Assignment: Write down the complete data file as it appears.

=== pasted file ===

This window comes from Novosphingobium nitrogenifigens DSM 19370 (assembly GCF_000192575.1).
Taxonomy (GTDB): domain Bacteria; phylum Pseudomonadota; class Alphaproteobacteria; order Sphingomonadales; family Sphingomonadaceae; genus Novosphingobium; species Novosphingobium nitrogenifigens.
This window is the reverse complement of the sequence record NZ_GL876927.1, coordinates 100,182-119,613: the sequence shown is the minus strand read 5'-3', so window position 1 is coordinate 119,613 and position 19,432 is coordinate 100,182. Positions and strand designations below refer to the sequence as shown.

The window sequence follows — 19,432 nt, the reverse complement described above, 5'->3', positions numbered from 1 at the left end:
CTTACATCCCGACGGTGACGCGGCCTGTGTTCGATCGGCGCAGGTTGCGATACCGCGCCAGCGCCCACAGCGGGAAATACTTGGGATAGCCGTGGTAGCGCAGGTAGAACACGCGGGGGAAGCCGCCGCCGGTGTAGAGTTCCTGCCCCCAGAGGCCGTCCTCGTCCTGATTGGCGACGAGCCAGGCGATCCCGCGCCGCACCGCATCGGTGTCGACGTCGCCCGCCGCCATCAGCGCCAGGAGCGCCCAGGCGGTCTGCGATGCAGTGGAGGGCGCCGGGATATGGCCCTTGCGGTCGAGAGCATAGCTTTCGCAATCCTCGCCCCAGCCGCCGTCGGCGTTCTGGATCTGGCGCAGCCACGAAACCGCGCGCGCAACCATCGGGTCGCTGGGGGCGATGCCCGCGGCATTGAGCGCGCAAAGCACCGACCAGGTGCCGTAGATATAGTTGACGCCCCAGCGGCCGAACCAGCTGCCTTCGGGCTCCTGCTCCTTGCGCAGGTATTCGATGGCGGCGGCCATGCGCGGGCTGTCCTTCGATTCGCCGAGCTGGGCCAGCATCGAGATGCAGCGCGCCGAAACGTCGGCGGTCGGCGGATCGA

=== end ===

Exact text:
This window comes from Novosphingobium nitrogenifigens DSM 19370 (assembly GCF_000192575.1).
Taxonomy (GTDB): domain Bacteria; phylum Pseudomonadota; class Alphaproteobacteria; order Sphingomonadales; family Sphingomonadaceae; genus Novosphingobium; species Novosphingobium nitrogenifigens.
This window is the reverse complement of the sequence record NZ_GL876927.1, coordinates 100,182-119,613: the sequence shown is the minus strand read 5'-3', so window position 1 is coordinate 119,613 and position 19,432 is coordinate 100,182. Positions and strand designations below refer to the sequence as shown.

The window sequence follows — 19,432 nt, the reverse complement described above, 5'->3', positions numbered from 1 at the left end:
CTTACATCCCGACGGTGACGCGGCCTGTGTTCGATCGGCGCAGGTTGCGATACCGCGCCAGCGCCCACAGCGGGAAATACTTGGGATAGCCGTGGTAGCGCAGGTAGAACACGCGGGGGAAGCCGCCGCCGGTGTAGAGTTCCTGCCCCCAGAGGCCGTCCTCGTCCTGATTGGCGACGAGCCAGGCGATCCCGCGCCGCACCGCATCGGTGTCGACGTCGCCCGCCGCCATCAGCGCCAGGAGCGCCCAGGCGGTCTGCGATGCAGTGGAGGGCGCCGGGATATGGCCCTTGCGGTCGAGAGCATAGCTTTCGCAATCCTCGCCCCAGCCGCCGTCGGCGTTCTGGATCTGGCGCAGCCACGAAACCGCGCGCGCAACCATCGGGTCGCTGGGGGCGATGCCCGCGGCATTGAGCGCGCAAAGCACCGACCAGGTGCCGTAGATATAGTTGACGCCCCAGCGGCCGAACCAGCTGCCTTCGGGCTCCTGCTCCTTGCGCAGGTATTCGATGGCGGCGGCCATGCGCGGGCTGTCCTTCGATTCGCCGAGCTGGGCCAGCATCGAGATGCAGCGCGCCGAAACGTCGGCGGTCGGCGGATCGA